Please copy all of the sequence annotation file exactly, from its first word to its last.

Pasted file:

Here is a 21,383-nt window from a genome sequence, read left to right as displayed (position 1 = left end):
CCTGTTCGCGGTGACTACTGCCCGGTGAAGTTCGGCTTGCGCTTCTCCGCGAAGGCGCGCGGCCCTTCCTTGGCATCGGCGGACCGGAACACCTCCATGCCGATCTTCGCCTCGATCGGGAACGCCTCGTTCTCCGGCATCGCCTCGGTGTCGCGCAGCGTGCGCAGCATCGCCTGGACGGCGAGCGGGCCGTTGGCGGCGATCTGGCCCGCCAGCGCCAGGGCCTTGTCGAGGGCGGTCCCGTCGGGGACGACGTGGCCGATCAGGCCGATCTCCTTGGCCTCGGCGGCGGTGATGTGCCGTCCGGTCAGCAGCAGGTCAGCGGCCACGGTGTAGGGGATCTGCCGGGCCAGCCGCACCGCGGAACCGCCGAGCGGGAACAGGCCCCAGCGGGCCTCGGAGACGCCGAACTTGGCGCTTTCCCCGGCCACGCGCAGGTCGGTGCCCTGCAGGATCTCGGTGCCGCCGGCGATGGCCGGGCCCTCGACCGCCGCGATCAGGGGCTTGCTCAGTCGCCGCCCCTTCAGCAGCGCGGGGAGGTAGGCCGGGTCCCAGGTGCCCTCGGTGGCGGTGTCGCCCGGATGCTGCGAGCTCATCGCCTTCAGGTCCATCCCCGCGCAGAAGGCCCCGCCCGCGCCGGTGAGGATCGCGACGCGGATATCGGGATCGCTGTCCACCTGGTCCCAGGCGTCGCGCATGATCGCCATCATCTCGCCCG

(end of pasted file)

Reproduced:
Here is a 21,383-nt window from a genome sequence, read left to right as displayed (position 1 = left end):
CCTGTTCGCGGTGACTACTGCCCGGTGAAGTTCGGCTTGCGCTTCTCCGCGAAGGCGCGCGGCCCTTCCTTGGCATCGGCGGACCGGAACACCTCCATGCCGATCTTCGCCTCGATCGGGAACGCCTCGTTCTCCGGCATCGCCTCGGTGTCGCGCAGCGTGCGCAGCATCGCCTGGACGGCGAGCGGGCCGTTGGCGGCGATCTGGCCCGCCAGCGCCAGGGCCTTGTCGAGGGCGGTCCCGTCGGGGACGACGTGGCCGATCAGGCCGATCTCCTTGGCCTCGGCGGCGGTGATGTGCCGTCCGGTCAGCAGCAGGTCAGCGGCCACGGTGTAGGGGATCTGCCGGGCCAGCCGCACCGCGGAACCGCCGAGCGGGAACAGGCCCCAGCGGGCCTCGGAGACGCCGAACTTGGCGCTTTCCCCGGCCACGCGCAGGTCGGTGCCCTGCAGGATCTCGGTGCCGCCGGCGATGGCCGGGCCCTCGACCGCCGCGATCAGGGGCTTGCTCAGTCGCCGCCCCTTCAGCAGCGCGGGGAGGTAGGCCGGGTCCCAGGTGCCCTCGGTGGCGGTGTCGCCCGGATGCTGCGAGCTCATCGCCTTCAGGTCCATCCCCGCGCAGAAGGCCCCGCCCGCGCCGGTGAGGATCGCGACGCGGATATCGGGATCGCTGTCCACCTGGTCCCAGGCGTCGCGCATGATCGCCATCATCTCGCCCG